Brazil antitrust body assesses Black River sugar mills purchase

viernes 11 de diciembre de 2015 15:13 GYT

SAO PAULO Dec 11 (Reuters) - Brazil's antitrust regulator CADE is evaluating a request made by U.S.-based Black River Asset Management LLC to approve an acquisition of two local sugar mills, documents seen by Reuters on Friday showed.

The request sent to CADE indicates that Black River, controlled by U.S. commodity trader Cargill, and Antonio Ruette Agroindustrial Ltda have agreed on terms for the mills' sale and are awaiting the green light from the regulator.

Cargill and Regina Ruette, vice-president of Antonio Ruette Agroindustrial, confirmed in September that talks were going on for the Brazilian, family-owned company to sell the mills located in Paraiso and Ubarana, in the Sao Paulo state.

At that time, Cargill said it would only comment again when a possible deal had been reached, after due diligence. Regina Ruette also said in September the deal would value the company at around 700 million reais ($180 million) including debt.

Asked about the completion of the deal, Cargill said on Friday that Black River was an "independently managed subsidiary" and that questions should be sent to them. Black River declined to comment.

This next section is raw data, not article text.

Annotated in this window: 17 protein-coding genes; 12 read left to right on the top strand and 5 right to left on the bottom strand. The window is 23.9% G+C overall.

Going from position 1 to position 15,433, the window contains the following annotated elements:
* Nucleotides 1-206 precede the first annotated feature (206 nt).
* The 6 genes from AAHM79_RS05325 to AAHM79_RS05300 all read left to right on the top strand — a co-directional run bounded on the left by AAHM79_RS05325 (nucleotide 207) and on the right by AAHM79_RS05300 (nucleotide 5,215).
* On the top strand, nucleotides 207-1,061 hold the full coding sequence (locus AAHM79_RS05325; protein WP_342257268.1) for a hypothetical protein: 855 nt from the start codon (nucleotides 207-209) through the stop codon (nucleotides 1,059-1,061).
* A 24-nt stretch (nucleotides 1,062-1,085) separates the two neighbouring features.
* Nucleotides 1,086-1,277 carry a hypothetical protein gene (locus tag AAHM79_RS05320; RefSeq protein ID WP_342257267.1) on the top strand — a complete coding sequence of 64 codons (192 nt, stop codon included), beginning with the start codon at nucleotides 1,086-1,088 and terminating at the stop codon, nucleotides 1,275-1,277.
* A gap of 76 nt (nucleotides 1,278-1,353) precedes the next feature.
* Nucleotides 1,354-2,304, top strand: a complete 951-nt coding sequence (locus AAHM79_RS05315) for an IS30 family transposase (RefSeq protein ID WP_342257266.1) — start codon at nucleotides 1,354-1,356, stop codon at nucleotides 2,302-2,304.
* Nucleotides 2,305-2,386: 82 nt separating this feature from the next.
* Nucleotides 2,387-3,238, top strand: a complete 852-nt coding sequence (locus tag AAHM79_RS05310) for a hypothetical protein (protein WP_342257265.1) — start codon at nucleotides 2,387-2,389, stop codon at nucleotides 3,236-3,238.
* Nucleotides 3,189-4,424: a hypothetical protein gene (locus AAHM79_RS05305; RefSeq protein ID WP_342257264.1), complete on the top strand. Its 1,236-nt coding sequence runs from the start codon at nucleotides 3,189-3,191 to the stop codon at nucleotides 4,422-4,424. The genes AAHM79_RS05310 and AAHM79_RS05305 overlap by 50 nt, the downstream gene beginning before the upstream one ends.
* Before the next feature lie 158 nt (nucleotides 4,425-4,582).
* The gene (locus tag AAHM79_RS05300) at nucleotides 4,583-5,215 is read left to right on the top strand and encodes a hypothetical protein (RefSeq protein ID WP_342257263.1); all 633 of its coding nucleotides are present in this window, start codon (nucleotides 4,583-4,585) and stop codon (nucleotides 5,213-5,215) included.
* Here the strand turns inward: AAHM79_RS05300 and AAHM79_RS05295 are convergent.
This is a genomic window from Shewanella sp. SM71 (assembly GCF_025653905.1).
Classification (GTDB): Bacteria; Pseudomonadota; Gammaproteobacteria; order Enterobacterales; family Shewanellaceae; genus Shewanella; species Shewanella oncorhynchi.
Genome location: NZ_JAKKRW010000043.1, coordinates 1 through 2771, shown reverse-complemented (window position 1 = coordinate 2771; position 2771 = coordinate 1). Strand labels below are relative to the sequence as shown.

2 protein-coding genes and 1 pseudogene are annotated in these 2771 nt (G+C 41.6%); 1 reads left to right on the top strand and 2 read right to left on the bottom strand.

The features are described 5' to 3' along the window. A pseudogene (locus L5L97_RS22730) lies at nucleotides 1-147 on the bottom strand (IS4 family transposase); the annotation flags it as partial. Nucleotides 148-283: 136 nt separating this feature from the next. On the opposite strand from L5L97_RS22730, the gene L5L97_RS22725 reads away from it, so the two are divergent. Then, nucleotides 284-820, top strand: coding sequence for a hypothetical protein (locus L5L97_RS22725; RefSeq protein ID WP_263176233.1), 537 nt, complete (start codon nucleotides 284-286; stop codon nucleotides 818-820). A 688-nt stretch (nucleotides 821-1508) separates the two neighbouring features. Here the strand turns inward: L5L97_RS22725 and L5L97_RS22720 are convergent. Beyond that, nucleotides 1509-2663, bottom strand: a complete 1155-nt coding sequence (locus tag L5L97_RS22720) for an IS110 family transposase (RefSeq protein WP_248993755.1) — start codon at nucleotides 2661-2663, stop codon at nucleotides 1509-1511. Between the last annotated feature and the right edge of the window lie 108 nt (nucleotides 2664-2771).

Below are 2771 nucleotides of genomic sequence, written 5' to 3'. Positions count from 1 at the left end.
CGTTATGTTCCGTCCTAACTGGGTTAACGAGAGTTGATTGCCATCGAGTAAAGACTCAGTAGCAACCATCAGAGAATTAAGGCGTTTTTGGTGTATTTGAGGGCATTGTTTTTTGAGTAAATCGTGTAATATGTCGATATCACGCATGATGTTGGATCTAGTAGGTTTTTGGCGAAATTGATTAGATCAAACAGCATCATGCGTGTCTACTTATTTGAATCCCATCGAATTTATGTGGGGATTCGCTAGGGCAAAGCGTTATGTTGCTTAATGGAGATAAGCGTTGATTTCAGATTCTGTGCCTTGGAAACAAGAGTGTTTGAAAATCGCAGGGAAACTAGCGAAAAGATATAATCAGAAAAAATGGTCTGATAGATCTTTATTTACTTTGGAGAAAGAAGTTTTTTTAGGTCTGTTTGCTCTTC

This is the first merger and acquisition (M&A) in the Brazilian sugar and ethanol sector involving a major commodities trader in several years, and comes on the heels of years of weak sugar and ethanol fundamentals that have tarnished the once shining industry.

Antonio Ruette Agroindustrial has been struggling to manage its debt load. Earlier this year, the company filed for court protection against creditors, a request it later withdrew on hopes it would seal the deal with Black River.

After the mills are transferred to the new owner, Cargill would be in charge of running them. Together they have a capacity to process around 3.8 million tonnes of cane per year.

Cargill has stakes in other mills in Brazil and in port operations, besides its stake in Alvean, the 50-50 joint venture with Brazil's Copersucar, the world's largest sugar trader. ($1 = 3.88 Brazilian reais) (Reporting by Marcelo Teixeira; Editing by Diane Craft)